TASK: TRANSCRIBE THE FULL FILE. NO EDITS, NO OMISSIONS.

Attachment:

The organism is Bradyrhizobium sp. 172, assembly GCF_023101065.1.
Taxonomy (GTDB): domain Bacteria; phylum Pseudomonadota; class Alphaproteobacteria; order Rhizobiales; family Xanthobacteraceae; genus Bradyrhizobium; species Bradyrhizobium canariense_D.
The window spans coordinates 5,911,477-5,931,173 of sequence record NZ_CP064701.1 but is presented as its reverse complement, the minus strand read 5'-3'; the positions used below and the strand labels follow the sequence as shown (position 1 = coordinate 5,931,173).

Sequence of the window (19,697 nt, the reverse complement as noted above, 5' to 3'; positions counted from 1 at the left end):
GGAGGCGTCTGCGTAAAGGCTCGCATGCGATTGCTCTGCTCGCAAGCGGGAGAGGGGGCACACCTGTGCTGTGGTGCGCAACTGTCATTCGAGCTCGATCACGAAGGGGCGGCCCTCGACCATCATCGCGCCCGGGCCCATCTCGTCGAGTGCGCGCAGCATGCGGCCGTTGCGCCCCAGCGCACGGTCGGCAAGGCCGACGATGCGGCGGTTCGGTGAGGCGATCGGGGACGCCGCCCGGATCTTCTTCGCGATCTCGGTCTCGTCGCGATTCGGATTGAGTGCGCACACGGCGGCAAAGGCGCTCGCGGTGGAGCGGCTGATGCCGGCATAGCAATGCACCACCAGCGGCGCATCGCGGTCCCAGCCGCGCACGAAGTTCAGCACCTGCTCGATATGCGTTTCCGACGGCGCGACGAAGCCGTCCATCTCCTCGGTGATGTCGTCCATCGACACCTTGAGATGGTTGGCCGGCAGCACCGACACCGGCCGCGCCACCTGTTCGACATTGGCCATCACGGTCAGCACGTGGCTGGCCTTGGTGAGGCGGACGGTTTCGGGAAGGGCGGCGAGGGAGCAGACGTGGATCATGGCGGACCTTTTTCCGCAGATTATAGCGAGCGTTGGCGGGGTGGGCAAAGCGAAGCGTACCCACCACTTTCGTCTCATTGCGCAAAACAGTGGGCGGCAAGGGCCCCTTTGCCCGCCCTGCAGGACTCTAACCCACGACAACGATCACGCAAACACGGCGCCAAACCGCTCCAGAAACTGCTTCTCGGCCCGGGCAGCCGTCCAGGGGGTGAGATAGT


The organism is Bradyrhizobium sp. 172, assembly GCF_023101065.1.
Taxonomy (GTDB): domain Bacteria; phylum Pseudomonadota; class Alphaproteobacteria; order Rhizobiales; family Xanthobacteraceae; genus Bradyrhizobium; species Bradyrhizobium canariense_D.
The window spans coordinates 5,911,477-5,931,173 of sequence record NZ_CP064701.1 but is presented as its reverse complement, the minus strand read 5'-3'; the positions used below and the strand labels follow the sequence as shown (position 1 = coordinate 5,931,173).

Sequence of the window (19,697 nt, the reverse complement as noted above, 5' to 3'; positions counted from 1 at the left end):
GGAGGCGTCTGCGTAAAGGCTCGCATGCGATTGCTCTGCTCGCAAGCGGGAGAGGGGGCACACCTGTGCTGTGGTGCGCAACTGTCATTCGAGCTCGATCACGAAGGGGCGGCCCTCGACCATCATCGCGCCCGGGCCCATCTCGTCGAGTGCGCGCAGCATGCGGCCGTTGCGCCCCAGCGCACGGTCGGCAAGGCCGACGATGCGGCGGTTCGGTGAGGCGATCGGGGACGCCGCCCGGATCTTCTTCGCGATCTCGGTCTCGTCGCGATTCGGATTGAGTGCGCACACGGCGGCAAAGGCGCTCGCGGTGGAGCGGCTGATGCCGGCATAGCAATGCACCACCAGCGGCGCATCGCGGTCCCAGCCGCGCACGAAGTTCAGCACCTGCTCGATATGCGTTTCCGACGGCGCGACGAAGCCGTCCATCTCCTCGGTGATGTCGTCCATCGACACCTTGAGATGGTTGGCCGGCAGCACCGACACCGGCCGCGCCACCTGTTCGACATTGGCCATCACGGTCAGCACGTGGCTGGCCTTGGTGAGGCGGACGGTTTCGGGAAGGGCGGCGAGGGAGCAGACGTGGATCATGGCGGACCTTTTTCCGCAGATTATAGCGAGCGTTGGCGGGGTGGGCAAAGCGAAGCGTACCCACCACTTTCGTCTCATTGCGCAAAACAGTGGGCGGCAAGGGCCCCTTTGCCCGCCCTGCAGGACTCTAACCCACGACAACGATCACGCAAACACGGCGCCAAACCGCTCCAGAAACTGCTTCTCGGCCCGGGCAGCCGTCCAGGGGGTGAGATAGT